3. Why is this important to education? Jarvis is especially excited about the potential: to use the trips to encourage schools to incorporate more nature studies into their curricula and to recognize the growing research that suggests improved cognitive functioning in natural environments. The initiative will help schools and families identify nearby public lands and waters and connect with programs that support youth outings, as well as provide K-12 teachers with educational materials, including science labs, lesson plans, and field trip guides. In addition, the Park Service, BLM, Forest Service, Fish and Wildlife Service, NOAA, and the Department of Education will promote a national network of field classrooms and agency resources for teachers, families, and volunteers.
4. How will this benefit the parks and other federal lands and waters? Some observers worry that busloads of kids may hurt fragile environments, and they’re right–if the students are poorly supervised. But if future generations do not experience these parks, the constituency for them will shrink. So will support for protecting endangered species. Jarvis hopes the push will introduce young people to potential careers connecting people to nature. And he hopes the initiative’s focus will help raise the odds that future park employees and conservationists actually look like Americans.
5. Why not make this available to allchildren? That’s a logical question, especially considering that the hike in park admission fees in recent years is one of the barriers. The initiative is starting with an invitation to 4th graders “because we know that children who interact with nature and natural areas before age 11 are more likely to have positive attitudes toward nature and the environment as adults,” says Theodora Chang, National Park Service Special Assistant to the Director. “Fourth grade is also when many schools are teaching local, state, and national history, and many of our parks, lands and waters units have already developed programs for this age group.”
Let’s hope this good initiative evolves beyond fourth grade, and seeds the idea that our public parks should be free to all children.
In the meantime, government, parent-teacher organizations, conservation groups, and others should amp up their efforts to educate the nation’s educators, parents and grandparents about already existing discount passes for families with kids of all ages.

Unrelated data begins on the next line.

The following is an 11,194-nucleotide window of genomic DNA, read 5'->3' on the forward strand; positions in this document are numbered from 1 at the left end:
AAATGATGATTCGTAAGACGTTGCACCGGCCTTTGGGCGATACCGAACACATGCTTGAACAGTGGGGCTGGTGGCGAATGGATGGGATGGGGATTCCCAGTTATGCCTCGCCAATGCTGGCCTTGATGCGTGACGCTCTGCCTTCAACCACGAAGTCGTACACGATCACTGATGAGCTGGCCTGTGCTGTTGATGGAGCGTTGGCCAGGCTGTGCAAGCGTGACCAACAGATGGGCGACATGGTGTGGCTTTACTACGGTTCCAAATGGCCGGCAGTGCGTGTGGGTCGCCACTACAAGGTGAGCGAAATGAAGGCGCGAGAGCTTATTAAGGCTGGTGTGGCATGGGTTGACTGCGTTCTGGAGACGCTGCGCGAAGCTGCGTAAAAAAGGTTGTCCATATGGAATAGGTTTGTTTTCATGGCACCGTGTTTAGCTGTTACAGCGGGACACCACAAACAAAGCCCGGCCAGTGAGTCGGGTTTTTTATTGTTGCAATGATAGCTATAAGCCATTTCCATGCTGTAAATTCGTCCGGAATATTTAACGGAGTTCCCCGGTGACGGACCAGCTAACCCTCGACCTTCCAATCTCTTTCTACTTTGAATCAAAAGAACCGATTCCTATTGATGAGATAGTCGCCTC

As Forbes magazine points out, the parks aren’t a bad deal, when compared to other forms of recreation: “Going to a movie for a family of four can cost around $80. Bowling for four for two hours on a Saturday can cost around $90, not including food. ….Normally an unlimited [annual family] pass to the parks costs $80; it’s free for members of the military and those with permanent disabilities. Seniors can get a $10 lifetime pass.” And using that pass, grandparents and grandfriends can fill their cars with kids.
One last point. People may disagree about the means while agreeing in the end. Among the first government supporters for the children and nature movement were Republicans, Interior Secretary Dirk Kempthorne and then-U.S. Park Service Director Fran Mainella. In recent years, First Ladies Michelle Obama and Laura Bush, along with many others in both parties, have shared their concern about the nature-deficit among our children. So this initiative should receive broad support.
Ultimately, the government can only serve as an additional catalyst for the wider cultural movement to reduce our society’s nature-deficit disorder, and to connect children, their families, and their communities to the natural world. All of us can do more to get more kids into more parks.
Richard Louv is co-founder and chairman emeritus of the Children & Nature Network and author of “The Nature Principle: Reconnecting With Life in a Virtual Age” and “Last Child in the Woods: Saving Our Children from Nature-Deficit Disorder.